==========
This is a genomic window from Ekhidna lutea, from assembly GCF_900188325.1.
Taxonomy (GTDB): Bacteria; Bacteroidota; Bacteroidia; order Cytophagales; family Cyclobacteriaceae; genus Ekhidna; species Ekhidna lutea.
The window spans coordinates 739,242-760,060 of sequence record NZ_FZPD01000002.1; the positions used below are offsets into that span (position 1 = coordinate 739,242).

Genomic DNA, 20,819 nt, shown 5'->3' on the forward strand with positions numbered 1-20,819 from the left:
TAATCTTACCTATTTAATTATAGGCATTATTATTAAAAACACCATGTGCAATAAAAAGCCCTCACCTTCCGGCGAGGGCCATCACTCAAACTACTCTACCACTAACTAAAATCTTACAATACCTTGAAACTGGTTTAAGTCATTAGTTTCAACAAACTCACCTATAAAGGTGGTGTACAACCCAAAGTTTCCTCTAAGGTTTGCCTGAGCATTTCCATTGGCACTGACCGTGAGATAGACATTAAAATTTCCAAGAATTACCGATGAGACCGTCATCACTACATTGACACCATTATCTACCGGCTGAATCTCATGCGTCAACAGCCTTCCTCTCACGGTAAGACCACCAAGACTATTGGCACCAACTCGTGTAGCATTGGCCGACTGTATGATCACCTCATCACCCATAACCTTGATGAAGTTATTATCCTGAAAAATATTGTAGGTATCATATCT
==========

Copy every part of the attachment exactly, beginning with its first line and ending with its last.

This is a genomic window from Ekhidna lutea, from assembly GCF_900188325.1.
Taxonomy (GTDB): Bacteria; Bacteroidota; Bacteroidia; order Cytophagales; family Cyclobacteriaceae; genus Ekhidna; species Ekhidna lutea.
The window spans coordinates 739,242-760,060 of sequence record NZ_FZPD01000002.1; the positions used below are offsets into that span (position 1 = coordinate 739,242).

Genomic DNA, 20,819 nt, shown 5'->3' on the forward strand with positions numbered 1-20,819 from the left:
TAATCTTACCTATTTAATTATAGGCATTATTATTAAAAACACCATGTGCAATAAAAAGCCCTCACCTTCCGGCGAGGGCCATCACTCAAACTACTCTACCACTAACTAAAATCTTACAATACCTTGAAACTGGTTTAAGTCATTAGTTTCAACAAACTCACCTATAAAGGTGGTGTACAACCCAAAGTTTCCTCTAAGGTTTGCCTGAGCATTTCCATTGGCACTGACCGTGAGATAGACATTAAAATTTCCAAGAATTACCGATGAGACCGTCATCACTACATTGACACCATTATCTACCGGCTGAATCTCATGCGTCAACAGCCTTCCTCTCACGGTAAGACCACCAAGACTATTGGCACCAACTCGTGTAGCATTGGCCGACTGTATGATCACCTCATCACCCATAACCTTGATGAAGTTATTATCCTGAAAAATATTGTAGGTATCATATCT